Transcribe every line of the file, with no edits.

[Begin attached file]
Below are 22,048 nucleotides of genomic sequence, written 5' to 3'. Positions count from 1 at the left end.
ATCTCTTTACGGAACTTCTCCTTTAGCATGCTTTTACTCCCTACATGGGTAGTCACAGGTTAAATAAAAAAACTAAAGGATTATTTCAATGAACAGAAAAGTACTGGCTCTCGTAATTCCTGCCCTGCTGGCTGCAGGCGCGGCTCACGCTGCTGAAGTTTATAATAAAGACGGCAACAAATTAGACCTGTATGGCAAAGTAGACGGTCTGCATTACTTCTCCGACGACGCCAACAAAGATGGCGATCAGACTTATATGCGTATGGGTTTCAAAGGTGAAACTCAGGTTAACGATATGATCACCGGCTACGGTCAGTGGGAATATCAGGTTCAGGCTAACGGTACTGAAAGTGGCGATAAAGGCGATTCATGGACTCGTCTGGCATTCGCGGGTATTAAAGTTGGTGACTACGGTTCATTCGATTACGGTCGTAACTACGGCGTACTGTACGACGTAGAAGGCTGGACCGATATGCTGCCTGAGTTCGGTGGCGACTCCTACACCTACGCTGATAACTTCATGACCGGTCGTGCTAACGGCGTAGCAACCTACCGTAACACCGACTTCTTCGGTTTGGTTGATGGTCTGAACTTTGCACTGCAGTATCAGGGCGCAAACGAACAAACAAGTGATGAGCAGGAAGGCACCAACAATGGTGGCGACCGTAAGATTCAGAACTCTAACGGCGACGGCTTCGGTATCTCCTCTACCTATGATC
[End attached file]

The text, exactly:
Below are 22,048 nucleotides of genomic sequence, written 5' to 3'. Positions count from 1 at the left end.
ATCTCTTTACGGAACTTCTCCTTTAGCATGCTTTTACTCCCTACATGGGTAGTCACAGGTTAAATAAAAAAACTAAAGGATTATTTCAATGAACAGAAAAGTACTGGCTCTCGTAATTCCTGCCCTGCTGGCTGCAGGCGCGGCTCACGCTGCTGAAGTTTATAATAAAGACGGCAACAAATTAGACCTGTATGGCAAAGTAGACGGTCTGCATTACTTCTCCGACGACGCCAACAAAGATGGCGATCAGACTTATATGCGTATGGGTTTCAAAGGTGAAACTCAGGTTAACGATATGATCACCGGCTACGGTCAGTGGGAATATCAGGTTCAGGCTAACGGTACTGAAAGTGGCGATAAAGGCGATTCATGGACTCGTCTGGCATTCGCGGGTATTAAAGTTGGTGACTACGGTTCATTCGATTACGGTCGTAACTACGGCGTACTGTACGACGTAGAAGGCTGGACCGATATGCTGCCTGAGTTCGGTGGCGACTCCTACACCTACGCTGATAACTTCATGACCGGTCGTGCTAACGGCGTAGCAACCTACCGTAACACCGACTTCTTCGGTTTGGTTGATGGTCTGAACTTTGCACTGCAGTATCAGGGCGCAAACGAACAAACAAGTGATGAGCAGGAAGGCACCAACAATGGTGGCGACCGTAAGATTCAGAACTCTAACGGCGACGGCTTCGGTATCTCCTCTACCTATGATC